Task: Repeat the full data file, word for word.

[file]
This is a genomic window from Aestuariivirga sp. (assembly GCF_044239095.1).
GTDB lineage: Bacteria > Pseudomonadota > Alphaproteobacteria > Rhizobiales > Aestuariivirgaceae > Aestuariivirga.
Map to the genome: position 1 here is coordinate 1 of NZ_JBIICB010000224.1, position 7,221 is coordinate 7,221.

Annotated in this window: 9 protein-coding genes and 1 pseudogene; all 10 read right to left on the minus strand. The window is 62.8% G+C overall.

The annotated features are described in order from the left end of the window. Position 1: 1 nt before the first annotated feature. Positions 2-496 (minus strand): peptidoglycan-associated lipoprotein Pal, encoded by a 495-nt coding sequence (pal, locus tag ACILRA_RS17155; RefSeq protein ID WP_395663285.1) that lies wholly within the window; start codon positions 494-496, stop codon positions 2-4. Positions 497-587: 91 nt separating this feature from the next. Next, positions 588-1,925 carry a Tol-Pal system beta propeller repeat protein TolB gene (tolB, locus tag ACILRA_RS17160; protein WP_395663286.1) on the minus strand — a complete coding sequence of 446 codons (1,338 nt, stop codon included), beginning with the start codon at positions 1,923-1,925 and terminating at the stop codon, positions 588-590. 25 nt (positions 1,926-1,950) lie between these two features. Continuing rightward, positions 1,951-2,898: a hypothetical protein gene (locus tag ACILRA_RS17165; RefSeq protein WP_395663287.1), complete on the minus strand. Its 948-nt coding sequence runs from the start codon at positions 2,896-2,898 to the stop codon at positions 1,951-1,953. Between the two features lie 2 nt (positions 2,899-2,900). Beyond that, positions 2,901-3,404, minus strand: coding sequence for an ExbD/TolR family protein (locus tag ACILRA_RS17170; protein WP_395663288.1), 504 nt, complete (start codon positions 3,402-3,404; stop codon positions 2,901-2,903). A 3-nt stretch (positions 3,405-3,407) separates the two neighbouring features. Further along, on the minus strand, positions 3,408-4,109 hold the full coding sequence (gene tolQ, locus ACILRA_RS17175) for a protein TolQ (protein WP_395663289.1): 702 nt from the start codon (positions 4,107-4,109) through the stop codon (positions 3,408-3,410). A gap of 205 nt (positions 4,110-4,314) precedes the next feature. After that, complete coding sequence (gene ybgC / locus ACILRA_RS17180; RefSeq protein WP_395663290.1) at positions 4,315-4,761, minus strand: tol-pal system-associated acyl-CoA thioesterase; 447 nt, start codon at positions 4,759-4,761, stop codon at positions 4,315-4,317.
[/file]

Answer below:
This is a genomic window from Aestuariivirga sp. (assembly GCF_044239095.1).
GTDB lineage: Bacteria > Pseudomonadota > Alphaproteobacteria > Rhizobiales > Aestuariivirgaceae > Aestuariivirga.
Map to the genome: position 1 here is coordinate 1 of NZ_JBIICB010000224.1, position 7,221 is coordinate 7,221.

Annotated in this window: 9 protein-coding genes and 1 pseudogene; all 10 read right to left on the minus strand. The window is 62.8% G+C overall.

The annotated features are described in order from the left end of the window. Position 1: 1 nt before the first annotated feature. Positions 2-496 (minus strand): peptidoglycan-associated lipoprotein Pal, encoded by a 495-nt coding sequence (pal, locus tag ACILRA_RS17155; RefSeq protein ID WP_395663285.1) that lies wholly within the window; start codon positions 494-496, stop codon positions 2-4. Positions 497-587: 91 nt separating this feature from the next. Next, positions 588-1,925 carry a Tol-Pal system beta propeller repeat protein TolB gene (tolB, locus tag ACILRA_RS17160; protein WP_395663286.1) on the minus strand — a complete coding sequence of 446 codons (1,338 nt, stop codon included), beginning with the start codon at positions 1,923-1,925 and terminating at the stop codon, positions 588-590. 25 nt (positions 1,926-1,950) lie between these two features. Continuing rightward, positions 1,951-2,898: a hypothetical protein gene (locus tag ACILRA_RS17165; RefSeq protein WP_395663287.1), complete on the minus strand. Its 948-nt coding sequence runs from the start codon at positions 2,896-2,898 to the stop codon at positions 1,951-1,953. Between the two features lie 2 nt (positions 2,899-2,900). Beyond that, positions 2,901-3,404, minus strand: coding sequence for an ExbD/TolR family protein (locus tag ACILRA_RS17170; protein WP_395663288.1), 504 nt, complete (start codon positions 3,402-3,404; stop codon positions 2,901-2,903). A 3-nt stretch (positions 3,405-3,407) separates the two neighbouring features. Further along, on the minus strand, positions 3,408-4,109 hold the full coding sequence (gene tolQ, locus ACILRA_RS17175) for a protein TolQ (protein WP_395663289.1): 702 nt from the start codon (positions 4,107-4,109) through the stop codon (positions 3,408-3,410). A gap of 205 nt (positions 4,110-4,314) precedes the next feature. After that, complete coding sequence (gene ybgC / locus ACILRA_RS17180; RefSeq protein WP_395663290.1) at positions 4,315-4,761, minus strand: tol-pal system-associated acyl-CoA thioesterase; 447 nt, start codon at positions 4,759-4,761, stop codon at positions 4,315-4,317.